Holidaymakers given boost by Brexit delay

Holidaymakers can postpone their concerns about Brexit after the European Union agreed to extend the deadline to October 31st, 2019.

The UK was originally set to leave the EU on March 29th but after prime minister Teresa May failed to get an exit plan approved by the House of Commons, EU leaders have extended the deadline to the autumn. It means that the government has more time to agree a deal that satisfies both the UK and the EU.

Among the numerous unanswered questions as to the future of the UK outside the EU, there were growing concerns for holidaymakers planning to visit in the coming months. The extension has helped to alleviate some of the fears and means Brits can travel Europe without any new restrictions being imposed due to Brexit.

The decision has been welcomed by the Association of British Travel Agents (ABTA) which stated that the ruling “provided absolute certainty that all current arrangements for travel will remain as they are today”.

ABTA confirmed that British travellers will still be entitled to state medical care with an up-to-date European Health Insurance Card, pet passports will remain valid, and they will be able to pass through airports and ports as usual and will retain consumer rights and benefits from EU laws including airline compensation for cancellations or delays. Mobile roaming charges will also be free from additional costs.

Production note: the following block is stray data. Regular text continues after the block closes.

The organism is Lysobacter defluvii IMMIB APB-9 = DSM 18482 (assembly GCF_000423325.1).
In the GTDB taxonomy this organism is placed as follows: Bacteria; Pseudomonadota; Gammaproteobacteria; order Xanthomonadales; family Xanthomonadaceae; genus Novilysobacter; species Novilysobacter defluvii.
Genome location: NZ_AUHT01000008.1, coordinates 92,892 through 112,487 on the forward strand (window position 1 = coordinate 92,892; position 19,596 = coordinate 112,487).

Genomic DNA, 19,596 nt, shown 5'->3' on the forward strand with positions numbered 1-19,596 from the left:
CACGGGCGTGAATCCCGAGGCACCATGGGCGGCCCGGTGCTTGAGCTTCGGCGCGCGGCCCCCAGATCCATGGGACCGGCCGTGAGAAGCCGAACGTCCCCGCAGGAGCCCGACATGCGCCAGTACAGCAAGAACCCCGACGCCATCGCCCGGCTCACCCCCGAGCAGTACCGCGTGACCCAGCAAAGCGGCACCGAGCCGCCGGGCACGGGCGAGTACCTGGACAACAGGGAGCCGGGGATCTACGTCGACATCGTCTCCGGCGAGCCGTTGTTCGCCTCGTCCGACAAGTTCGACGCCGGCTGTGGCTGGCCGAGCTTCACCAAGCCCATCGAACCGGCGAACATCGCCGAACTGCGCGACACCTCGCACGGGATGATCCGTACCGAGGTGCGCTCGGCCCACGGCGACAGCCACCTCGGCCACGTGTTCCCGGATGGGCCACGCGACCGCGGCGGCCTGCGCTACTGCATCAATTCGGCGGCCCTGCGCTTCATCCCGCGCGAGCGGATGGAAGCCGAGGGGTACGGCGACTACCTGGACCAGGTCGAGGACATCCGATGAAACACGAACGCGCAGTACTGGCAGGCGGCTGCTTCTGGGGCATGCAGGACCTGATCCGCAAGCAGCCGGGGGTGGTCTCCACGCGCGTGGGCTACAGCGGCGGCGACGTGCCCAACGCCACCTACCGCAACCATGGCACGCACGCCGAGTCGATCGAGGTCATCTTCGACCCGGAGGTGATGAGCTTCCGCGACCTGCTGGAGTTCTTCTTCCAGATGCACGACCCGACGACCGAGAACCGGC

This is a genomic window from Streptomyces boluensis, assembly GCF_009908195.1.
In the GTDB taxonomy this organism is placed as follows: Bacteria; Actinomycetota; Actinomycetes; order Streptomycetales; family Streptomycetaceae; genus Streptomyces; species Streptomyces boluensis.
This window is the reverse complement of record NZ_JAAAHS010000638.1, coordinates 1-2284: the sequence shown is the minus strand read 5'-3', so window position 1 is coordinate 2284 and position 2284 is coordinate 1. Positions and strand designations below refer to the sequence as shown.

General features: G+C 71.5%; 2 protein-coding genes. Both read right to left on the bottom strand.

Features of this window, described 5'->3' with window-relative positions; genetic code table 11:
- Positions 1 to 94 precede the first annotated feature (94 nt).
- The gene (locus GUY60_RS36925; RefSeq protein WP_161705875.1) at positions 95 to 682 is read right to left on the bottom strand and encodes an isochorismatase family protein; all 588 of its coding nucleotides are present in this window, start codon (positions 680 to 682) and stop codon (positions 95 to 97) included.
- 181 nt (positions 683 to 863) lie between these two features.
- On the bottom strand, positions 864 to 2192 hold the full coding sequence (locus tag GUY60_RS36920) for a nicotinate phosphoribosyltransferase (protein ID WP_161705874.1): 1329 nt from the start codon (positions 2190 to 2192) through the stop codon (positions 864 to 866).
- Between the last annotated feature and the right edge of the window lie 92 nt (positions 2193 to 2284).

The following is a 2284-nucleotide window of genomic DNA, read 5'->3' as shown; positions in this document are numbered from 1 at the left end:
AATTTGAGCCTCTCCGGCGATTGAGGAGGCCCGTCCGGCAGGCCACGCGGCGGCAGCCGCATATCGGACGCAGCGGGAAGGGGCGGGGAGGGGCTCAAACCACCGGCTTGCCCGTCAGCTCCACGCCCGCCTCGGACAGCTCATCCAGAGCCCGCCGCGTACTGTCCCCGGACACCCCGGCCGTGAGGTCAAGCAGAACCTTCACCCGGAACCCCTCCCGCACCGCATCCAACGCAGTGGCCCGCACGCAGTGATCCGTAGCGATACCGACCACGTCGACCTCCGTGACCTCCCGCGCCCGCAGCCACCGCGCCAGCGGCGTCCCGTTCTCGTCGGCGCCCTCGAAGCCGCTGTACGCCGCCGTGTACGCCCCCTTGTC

Mark Tanzer, chief executive of ABTA, said: “The Brexit extension provides certainty for people’s travel plans going into the summer, meaning they can continue to book and travel without the uncertainties that come with a no-deal Brexit. 

“While many people have already made their holiday plans for this summer, booking early to get the holiday of their choice, others have been waiting to see what happens with Brexit. This announcement should give people total confidence to book their holidays and travel arrangements.”

The Brexit extension follows from the European Parliament providing a major boost to British holidaymakers by approving legal changes to ensure UK citizens can travel to Europe without a visa, even in the event of a no-deal Brexit.

Should the UK “crash out of Europe” on October 31st, holidaymakers and travellers will still be able to visit the EU for up to 90 days within a 180-day period with the need for a visa.

If you want to know more about the impact of Brexit on UK holidaymakers read ABTA’s advice here –